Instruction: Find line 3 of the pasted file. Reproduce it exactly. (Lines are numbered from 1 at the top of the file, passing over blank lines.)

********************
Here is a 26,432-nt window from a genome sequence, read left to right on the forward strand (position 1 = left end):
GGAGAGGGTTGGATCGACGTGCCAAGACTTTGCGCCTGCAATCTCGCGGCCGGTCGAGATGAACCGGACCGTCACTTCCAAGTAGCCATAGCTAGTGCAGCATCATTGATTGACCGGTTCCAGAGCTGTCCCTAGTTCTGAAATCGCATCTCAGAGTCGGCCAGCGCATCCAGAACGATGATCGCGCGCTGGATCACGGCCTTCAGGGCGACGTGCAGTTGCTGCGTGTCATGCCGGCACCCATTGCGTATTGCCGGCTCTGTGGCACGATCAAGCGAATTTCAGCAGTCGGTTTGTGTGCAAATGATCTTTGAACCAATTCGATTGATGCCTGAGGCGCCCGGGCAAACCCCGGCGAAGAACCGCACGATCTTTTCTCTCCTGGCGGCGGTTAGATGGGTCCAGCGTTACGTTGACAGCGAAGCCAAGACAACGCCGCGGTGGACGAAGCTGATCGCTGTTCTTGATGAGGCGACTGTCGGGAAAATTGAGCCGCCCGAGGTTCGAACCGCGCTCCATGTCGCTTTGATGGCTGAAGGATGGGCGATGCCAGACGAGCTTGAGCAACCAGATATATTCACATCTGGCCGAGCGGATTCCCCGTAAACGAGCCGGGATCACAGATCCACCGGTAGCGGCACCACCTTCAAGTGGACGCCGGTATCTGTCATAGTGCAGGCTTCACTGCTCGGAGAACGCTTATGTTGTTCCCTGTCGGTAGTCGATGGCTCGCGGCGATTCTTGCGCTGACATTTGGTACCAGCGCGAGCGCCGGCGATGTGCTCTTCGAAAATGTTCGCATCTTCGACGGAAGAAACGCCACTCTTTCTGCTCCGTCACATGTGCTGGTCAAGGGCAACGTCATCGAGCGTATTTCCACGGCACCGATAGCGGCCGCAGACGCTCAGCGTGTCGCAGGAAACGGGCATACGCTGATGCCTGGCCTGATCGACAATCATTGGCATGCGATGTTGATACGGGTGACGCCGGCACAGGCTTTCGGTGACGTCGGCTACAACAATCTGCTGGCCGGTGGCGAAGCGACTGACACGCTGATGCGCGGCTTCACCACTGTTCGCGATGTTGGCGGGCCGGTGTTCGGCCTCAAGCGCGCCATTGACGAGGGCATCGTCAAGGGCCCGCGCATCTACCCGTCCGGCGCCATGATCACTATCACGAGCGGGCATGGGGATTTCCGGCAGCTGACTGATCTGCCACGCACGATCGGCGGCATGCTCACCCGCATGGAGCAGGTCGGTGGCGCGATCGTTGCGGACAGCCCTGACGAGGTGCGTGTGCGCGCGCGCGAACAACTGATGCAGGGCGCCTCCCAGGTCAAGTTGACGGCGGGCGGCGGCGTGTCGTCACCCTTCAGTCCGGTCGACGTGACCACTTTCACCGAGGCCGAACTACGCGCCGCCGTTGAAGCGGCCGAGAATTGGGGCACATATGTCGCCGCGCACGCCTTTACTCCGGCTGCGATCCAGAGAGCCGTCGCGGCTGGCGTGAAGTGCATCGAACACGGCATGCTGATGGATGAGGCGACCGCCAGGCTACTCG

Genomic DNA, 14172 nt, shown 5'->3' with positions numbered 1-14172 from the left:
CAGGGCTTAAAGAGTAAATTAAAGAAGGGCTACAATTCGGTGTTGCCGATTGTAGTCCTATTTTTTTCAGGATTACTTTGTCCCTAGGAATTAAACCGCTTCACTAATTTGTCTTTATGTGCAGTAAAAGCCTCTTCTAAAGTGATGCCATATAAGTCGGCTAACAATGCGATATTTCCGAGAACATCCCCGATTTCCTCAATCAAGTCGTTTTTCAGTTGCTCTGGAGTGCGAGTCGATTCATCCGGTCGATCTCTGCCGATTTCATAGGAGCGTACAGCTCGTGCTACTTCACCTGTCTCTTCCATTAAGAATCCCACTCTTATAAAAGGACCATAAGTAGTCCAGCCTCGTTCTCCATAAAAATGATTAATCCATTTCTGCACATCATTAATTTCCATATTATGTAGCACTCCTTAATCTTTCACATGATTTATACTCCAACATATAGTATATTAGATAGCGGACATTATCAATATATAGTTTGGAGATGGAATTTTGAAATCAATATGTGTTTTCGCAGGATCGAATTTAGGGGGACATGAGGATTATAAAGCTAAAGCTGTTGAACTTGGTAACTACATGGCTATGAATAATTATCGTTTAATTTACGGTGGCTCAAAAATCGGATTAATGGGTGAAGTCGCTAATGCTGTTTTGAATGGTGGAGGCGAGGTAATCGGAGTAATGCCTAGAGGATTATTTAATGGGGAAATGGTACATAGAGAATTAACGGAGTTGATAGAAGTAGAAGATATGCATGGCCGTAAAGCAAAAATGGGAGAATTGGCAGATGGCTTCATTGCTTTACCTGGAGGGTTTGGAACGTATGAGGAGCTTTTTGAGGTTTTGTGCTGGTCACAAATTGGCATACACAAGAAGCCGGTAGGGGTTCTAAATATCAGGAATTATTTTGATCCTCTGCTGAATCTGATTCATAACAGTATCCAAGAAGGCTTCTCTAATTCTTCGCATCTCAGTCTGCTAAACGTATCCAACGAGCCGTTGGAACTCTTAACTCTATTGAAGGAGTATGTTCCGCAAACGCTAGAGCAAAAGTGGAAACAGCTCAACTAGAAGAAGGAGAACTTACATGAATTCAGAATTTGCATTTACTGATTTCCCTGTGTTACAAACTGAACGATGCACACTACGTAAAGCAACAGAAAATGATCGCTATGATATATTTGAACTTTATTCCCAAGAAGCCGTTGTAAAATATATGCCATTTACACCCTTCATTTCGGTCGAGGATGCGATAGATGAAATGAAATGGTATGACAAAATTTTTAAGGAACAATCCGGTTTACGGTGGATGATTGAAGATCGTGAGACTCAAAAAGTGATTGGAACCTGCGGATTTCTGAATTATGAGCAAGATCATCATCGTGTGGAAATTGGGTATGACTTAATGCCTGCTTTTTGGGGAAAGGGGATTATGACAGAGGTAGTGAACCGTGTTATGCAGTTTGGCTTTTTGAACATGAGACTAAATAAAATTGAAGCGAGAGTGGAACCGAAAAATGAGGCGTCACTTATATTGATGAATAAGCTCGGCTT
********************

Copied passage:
Genomic DNA, 14172 nt, shown 5'->3' with positions numbered 1-14172 from the left: